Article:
The U.S. long-term care industry as we know it is on its last legs, and innovative new communities are about to redefine extended-stay, residential senior living. So say two high-profile leaders in the sector, who recently teamed up and have ambitious plans.
Zeke Turner is the founder and CEO of Mainstreet, a Carmel, Indiana-based development and investment company that some say essentially invented post-acute, transitional care as a standalone offering. Bill Thomas, M.D., is the man behind the Eden Alternative and The Green House Project, in which small groups of residents live in more homelike settings with greater autonomy than in traditional nursing homes.
Now, Mainstreet is getting into the operations side of the business with Mainstreet Health, and Thomas is coming on board as director of innovative healthcare. Turner and Thomas recently spoke with Senior Housing News about how this meeting of the minds came about, why the long-term care system is broken, and their approach to creating an innovative new offering.
SHN: What’s the backstory behind Dr. Thomas joining the Mainstreet team?
Turner: In about 2007, when we launched the [Mainstreet] development company, my intention was to reinvent the nursing home. We took those old 1960s designs and said, let’s throw them in the trash. In the process of doing that, we uncovered an entirely new demand, for a new product in what is now called the transitional care space. That is, people who needed to go somewhere for fewer than 20 days, get well, and go back to the rest of their lives. It’s totally different from the long-term care population. We honed in on that population.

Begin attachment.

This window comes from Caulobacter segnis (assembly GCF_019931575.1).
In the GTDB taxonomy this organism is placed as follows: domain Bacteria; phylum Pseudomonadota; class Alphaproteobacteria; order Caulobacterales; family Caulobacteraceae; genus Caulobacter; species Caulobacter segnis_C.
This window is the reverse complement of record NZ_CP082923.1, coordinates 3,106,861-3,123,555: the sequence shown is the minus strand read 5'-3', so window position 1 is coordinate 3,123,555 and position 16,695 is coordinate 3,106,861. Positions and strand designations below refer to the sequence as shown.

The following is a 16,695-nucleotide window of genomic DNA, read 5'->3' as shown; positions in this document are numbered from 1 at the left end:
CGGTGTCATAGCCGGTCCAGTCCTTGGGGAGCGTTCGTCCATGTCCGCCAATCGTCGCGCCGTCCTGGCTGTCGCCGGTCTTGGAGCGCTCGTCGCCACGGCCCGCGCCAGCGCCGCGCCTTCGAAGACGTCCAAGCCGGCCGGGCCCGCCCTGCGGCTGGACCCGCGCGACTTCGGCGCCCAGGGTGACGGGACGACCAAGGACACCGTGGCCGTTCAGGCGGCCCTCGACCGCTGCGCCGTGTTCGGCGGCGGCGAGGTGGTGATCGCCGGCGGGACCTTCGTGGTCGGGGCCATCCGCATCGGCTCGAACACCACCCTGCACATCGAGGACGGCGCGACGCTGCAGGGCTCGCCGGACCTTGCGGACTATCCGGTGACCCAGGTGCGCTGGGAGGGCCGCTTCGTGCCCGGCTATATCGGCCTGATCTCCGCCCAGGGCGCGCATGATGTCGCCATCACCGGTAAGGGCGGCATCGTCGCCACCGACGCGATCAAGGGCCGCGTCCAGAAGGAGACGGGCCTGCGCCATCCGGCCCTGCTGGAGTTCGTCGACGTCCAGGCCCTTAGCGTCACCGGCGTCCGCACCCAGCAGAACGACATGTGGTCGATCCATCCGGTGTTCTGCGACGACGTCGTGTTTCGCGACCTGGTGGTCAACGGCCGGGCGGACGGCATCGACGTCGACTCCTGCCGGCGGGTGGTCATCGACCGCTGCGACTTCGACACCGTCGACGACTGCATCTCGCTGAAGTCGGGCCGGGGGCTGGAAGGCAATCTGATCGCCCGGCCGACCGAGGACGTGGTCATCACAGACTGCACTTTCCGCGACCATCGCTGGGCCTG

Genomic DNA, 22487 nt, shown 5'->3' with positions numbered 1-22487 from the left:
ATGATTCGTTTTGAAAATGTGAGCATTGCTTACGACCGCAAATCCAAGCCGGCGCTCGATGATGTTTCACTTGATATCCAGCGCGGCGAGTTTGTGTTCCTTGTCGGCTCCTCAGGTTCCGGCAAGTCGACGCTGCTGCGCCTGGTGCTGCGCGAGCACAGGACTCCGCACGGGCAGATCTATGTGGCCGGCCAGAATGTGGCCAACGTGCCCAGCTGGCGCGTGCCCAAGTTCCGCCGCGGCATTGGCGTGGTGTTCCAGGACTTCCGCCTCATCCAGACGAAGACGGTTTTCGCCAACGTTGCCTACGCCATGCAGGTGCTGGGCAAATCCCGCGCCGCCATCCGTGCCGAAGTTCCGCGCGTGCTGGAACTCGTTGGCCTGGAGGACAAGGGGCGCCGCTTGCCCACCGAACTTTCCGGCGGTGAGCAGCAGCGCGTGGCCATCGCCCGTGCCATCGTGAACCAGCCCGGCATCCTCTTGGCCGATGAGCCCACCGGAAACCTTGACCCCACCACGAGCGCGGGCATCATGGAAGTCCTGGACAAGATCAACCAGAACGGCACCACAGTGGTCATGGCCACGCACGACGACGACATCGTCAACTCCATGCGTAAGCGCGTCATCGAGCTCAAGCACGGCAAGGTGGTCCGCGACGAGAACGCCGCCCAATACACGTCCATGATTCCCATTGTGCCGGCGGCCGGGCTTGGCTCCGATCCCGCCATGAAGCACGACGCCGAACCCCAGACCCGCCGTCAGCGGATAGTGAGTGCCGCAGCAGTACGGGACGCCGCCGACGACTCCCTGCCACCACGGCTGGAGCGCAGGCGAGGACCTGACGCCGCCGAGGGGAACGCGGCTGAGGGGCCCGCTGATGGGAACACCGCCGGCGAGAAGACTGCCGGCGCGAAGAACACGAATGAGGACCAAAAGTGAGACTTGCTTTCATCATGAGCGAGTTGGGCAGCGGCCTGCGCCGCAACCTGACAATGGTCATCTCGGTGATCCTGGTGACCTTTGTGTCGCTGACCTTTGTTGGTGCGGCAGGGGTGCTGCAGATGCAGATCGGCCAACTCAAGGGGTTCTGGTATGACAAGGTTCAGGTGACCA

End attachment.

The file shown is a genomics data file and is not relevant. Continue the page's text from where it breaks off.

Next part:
But stuck in the back of my mind was, there’s a population out there that needs longer-term medical care. I wanted to come up with a solution that could change their life as well. Change the residential component of care. As we began seriously looking at this, people over and over said, have you met Dr. Bill Thomas? A few months ago, we had a chance to go down and see Dr. Thomas on his Age of Disruption [book] tour.
We were hooked. We were aligned in our thinking, about moving [long-term care] from the intolerable to desirable. So we said, let’s come together and bring our best ideas together.
Thomas: I would add a couple of things. For a long time, I was committed to working on the inside of long-term care. I’ve done everything I knew how to do to persuade incumbent providers to adopt new models, adopt new practices, and though I’m pretty proud of the success I’ve had, there’s a long way to go.
A couple of years ago, I started thinking about a new phase of my career, where instead of working with existing providers, I would tie up with somebody who wanted to create the future from scratch. I did not know that would be Mainstreet. But it turns out Zeke and I share a commitment to a three-letter word: New. That’s what’s called for, that’s what we need. New. When I had a chance to add my voice to the Mainstreet chorus, I jumped.
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SHN: So you’ll be creating something new with Mainstreet Health, not bringing the Green House model with you?
Thomas: I’m incredibly proud of Green House, of the hard work and courageous adopters and success it’s had. It’s a lifetime thrill and achievement for me. I’m also interested in going further.